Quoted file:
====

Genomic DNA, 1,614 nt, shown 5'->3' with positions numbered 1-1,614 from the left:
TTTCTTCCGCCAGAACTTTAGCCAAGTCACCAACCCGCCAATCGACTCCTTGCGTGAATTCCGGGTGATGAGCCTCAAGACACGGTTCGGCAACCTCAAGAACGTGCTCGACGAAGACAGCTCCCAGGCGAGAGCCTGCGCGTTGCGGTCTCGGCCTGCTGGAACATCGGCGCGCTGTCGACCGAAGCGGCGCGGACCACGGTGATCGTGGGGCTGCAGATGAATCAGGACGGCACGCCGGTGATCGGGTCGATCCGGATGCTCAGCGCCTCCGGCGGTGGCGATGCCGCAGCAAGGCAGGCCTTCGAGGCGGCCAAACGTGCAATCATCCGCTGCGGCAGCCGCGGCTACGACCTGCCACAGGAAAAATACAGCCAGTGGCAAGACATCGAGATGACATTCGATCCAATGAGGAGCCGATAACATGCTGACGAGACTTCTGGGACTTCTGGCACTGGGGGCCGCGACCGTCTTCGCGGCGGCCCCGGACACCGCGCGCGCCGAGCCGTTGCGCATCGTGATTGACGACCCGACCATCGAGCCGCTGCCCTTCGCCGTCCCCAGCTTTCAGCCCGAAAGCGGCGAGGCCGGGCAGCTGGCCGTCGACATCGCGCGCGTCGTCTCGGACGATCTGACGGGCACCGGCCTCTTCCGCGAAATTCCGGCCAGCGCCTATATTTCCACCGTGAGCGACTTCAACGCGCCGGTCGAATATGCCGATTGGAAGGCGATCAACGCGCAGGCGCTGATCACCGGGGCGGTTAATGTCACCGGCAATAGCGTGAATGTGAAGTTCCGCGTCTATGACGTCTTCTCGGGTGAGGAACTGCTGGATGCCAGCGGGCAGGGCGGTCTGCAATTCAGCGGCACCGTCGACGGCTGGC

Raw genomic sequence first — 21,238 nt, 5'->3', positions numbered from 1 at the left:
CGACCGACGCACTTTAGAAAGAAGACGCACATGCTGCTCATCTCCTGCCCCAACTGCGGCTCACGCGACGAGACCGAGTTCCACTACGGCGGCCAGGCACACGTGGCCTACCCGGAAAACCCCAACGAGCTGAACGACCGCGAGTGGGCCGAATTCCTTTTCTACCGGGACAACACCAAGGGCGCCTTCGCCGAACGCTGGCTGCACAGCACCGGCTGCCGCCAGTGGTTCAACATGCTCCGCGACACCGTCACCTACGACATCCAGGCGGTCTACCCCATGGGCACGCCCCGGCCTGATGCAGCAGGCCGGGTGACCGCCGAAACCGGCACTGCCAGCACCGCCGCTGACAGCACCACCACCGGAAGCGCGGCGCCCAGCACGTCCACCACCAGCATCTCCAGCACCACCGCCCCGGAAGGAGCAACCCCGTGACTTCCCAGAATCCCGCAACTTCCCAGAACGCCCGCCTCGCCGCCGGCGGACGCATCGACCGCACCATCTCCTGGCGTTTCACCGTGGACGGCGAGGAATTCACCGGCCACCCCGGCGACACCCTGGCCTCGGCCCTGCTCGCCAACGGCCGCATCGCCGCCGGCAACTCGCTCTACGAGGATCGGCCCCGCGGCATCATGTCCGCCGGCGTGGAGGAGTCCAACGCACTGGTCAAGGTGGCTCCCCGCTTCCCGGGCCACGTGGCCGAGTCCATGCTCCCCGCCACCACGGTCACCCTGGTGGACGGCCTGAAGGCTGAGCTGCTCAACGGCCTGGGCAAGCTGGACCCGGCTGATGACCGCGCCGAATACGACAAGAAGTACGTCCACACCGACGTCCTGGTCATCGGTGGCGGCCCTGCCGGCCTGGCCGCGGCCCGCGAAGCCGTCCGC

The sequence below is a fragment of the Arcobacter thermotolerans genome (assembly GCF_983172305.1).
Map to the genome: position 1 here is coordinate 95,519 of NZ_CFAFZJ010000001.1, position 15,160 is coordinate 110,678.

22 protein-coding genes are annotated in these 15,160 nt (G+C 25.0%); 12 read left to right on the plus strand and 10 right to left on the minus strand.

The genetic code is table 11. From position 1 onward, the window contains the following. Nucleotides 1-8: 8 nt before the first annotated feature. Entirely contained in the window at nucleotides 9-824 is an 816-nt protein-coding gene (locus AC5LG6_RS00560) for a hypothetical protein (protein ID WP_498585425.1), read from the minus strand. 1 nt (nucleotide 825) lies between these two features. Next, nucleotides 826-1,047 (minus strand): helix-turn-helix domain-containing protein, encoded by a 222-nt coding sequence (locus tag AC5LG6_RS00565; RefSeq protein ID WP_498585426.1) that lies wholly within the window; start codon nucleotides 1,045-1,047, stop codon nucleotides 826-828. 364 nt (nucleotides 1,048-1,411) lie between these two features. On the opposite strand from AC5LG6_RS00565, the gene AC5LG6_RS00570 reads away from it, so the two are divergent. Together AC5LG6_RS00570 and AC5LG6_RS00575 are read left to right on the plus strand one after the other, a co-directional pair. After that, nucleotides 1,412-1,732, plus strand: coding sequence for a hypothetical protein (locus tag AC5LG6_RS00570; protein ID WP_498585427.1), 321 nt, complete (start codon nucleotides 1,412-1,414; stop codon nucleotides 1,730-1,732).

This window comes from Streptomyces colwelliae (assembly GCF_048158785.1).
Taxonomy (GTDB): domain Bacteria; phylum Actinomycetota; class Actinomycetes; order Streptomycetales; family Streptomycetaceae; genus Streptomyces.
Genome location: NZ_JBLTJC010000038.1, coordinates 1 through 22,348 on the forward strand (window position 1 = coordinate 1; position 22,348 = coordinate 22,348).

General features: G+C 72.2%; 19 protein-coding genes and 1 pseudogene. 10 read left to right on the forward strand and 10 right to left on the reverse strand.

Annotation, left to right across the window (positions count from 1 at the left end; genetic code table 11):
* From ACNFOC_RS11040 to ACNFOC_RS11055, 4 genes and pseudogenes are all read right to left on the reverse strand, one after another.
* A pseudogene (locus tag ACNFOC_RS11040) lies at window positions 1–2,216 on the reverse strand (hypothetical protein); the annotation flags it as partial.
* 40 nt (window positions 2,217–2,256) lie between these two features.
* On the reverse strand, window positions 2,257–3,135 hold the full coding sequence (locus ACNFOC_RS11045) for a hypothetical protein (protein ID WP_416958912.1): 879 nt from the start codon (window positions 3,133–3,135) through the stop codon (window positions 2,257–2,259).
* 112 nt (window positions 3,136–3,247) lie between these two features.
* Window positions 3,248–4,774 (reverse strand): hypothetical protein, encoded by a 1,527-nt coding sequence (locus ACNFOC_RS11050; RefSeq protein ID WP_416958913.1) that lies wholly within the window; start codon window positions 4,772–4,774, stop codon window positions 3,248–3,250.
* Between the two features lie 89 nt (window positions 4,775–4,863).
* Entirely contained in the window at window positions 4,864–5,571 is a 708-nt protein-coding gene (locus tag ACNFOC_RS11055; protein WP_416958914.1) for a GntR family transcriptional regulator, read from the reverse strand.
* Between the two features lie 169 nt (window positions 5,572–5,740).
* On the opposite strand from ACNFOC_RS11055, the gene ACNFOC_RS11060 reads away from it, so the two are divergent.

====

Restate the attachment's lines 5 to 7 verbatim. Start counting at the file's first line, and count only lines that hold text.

The sequence below is a fragment of the Arcobacter thermotolerans genome (assembly GCF_983172305.1).
Map to the genome: position 1 here is coordinate 95,519 of NZ_CFAFZJ010000001.1, position 15,160 is coordinate 110,678.

22 protein-coding genes are annotated in these 15,160 nt (G+C 25.0%); 12 read left to right on the plus strand and 10 right to left on the minus strand.